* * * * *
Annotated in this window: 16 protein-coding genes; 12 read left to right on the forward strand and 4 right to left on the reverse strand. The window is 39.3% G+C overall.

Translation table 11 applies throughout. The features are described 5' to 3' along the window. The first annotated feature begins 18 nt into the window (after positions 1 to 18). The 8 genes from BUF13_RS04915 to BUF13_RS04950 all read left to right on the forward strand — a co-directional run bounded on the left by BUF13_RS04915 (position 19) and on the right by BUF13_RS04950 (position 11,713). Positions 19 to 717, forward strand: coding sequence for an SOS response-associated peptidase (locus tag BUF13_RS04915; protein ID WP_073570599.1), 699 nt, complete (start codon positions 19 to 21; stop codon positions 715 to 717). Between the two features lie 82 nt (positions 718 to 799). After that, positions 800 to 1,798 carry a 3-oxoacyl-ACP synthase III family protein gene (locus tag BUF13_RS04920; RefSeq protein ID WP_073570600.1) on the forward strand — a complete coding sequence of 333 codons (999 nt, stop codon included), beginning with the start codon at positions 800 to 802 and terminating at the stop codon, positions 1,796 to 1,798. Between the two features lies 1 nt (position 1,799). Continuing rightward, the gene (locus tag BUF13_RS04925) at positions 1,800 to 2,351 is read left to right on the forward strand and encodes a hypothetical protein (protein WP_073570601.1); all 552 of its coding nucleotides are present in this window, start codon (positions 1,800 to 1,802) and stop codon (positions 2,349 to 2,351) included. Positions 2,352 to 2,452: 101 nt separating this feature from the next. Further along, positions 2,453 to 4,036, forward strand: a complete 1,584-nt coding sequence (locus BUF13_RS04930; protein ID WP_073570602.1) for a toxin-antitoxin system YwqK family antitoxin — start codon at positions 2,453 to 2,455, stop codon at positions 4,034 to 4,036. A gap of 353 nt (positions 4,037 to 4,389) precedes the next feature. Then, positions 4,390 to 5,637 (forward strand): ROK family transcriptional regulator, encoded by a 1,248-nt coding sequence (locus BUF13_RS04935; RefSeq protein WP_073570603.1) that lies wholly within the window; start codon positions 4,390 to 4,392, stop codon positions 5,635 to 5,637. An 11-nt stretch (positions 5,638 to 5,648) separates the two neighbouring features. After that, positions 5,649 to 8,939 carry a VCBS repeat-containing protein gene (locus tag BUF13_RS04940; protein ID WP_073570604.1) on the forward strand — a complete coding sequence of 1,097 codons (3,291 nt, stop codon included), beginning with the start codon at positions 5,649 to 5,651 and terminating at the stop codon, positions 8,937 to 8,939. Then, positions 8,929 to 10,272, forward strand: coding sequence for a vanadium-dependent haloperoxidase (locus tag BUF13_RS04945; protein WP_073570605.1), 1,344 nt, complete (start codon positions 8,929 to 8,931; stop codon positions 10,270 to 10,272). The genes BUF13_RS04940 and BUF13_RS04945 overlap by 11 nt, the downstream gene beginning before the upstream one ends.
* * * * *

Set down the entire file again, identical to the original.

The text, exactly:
Annotated in this window: 16 protein-coding genes; 12 read left to right on the forward strand and 4 right to left on the reverse strand. The window is 39.3% G+C overall.

Translation table 11 applies throughout. The features are described 5' to 3' along the window. The first annotated feature begins 18 nt into the window (after positions 1 to 18). The 8 genes from BUF13_RS04915 to BUF13_RS04950 all read left to right on the forward strand — a co-directional run bounded on the left by BUF13_RS04915 (position 19) and on the right by BUF13_RS04950 (position 11,713). Positions 19 to 717, forward strand: coding sequence for an SOS response-associated peptidase (locus tag BUF13_RS04915; protein ID WP_073570599.1), 699 nt, complete (start codon positions 19 to 21; stop codon positions 715 to 717). Between the two features lie 82 nt (positions 718 to 799). After that, positions 800 to 1,798 carry a 3-oxoacyl-ACP synthase III family protein gene (locus tag BUF13_RS04920; RefSeq protein ID WP_073570600.1) on the forward strand — a complete coding sequence of 333 codons (999 nt, stop codon included), beginning with the start codon at positions 800 to 802 and terminating at the stop codon, positions 1,796 to 1,798. Between the two features lies 1 nt (position 1,799). Continuing rightward, the gene (locus tag BUF13_RS04925) at positions 1,800 to 2,351 is read left to right on the forward strand and encodes a hypothetical protein (protein WP_073570601.1); all 552 of its coding nucleotides are present in this window, start codon (positions 1,800 to 1,802) and stop codon (positions 2,349 to 2,351) included. Positions 2,352 to 2,452: 101 nt separating this feature from the next. Further along, positions 2,453 to 4,036, forward strand: a complete 1,584-nt coding sequence (locus BUF13_RS04930; protein ID WP_073570602.1) for a toxin-antitoxin system YwqK family antitoxin — start codon at positions 2,453 to 2,455, stop codon at positions 4,034 to 4,036. A gap of 353 nt (positions 4,037 to 4,389) precedes the next feature. Then, positions 4,390 to 5,637 (forward strand): ROK family transcriptional regulator, encoded by a 1,248-nt coding sequence (locus BUF13_RS04935; RefSeq protein WP_073570603.1) that lies wholly within the window; start codon positions 4,390 to 4,392, stop codon positions 5,635 to 5,637. An 11-nt stretch (positions 5,638 to 5,648) separates the two neighbouring features. After that, positions 5,649 to 8,939 carry a VCBS repeat-containing protein gene (locus tag BUF13_RS04940; protein ID WP_073570604.1) on the forward strand — a complete coding sequence of 1,097 codons (3,291 nt, stop codon included), beginning with the start codon at positions 5,649 to 5,651 and terminating at the stop codon, positions 8,937 to 8,939. Then, positions 8,929 to 10,272, forward strand: coding sequence for a vanadium-dependent haloperoxidase (locus tag BUF13_RS04945; protein WP_073570605.1), 1,344 nt, complete (start codon positions 8,929 to 8,931; stop codon positions 10,270 to 10,272). The genes BUF13_RS04940 and BUF13_RS04945 overlap by 11 nt, the downstream gene beginning before the upstream one ends.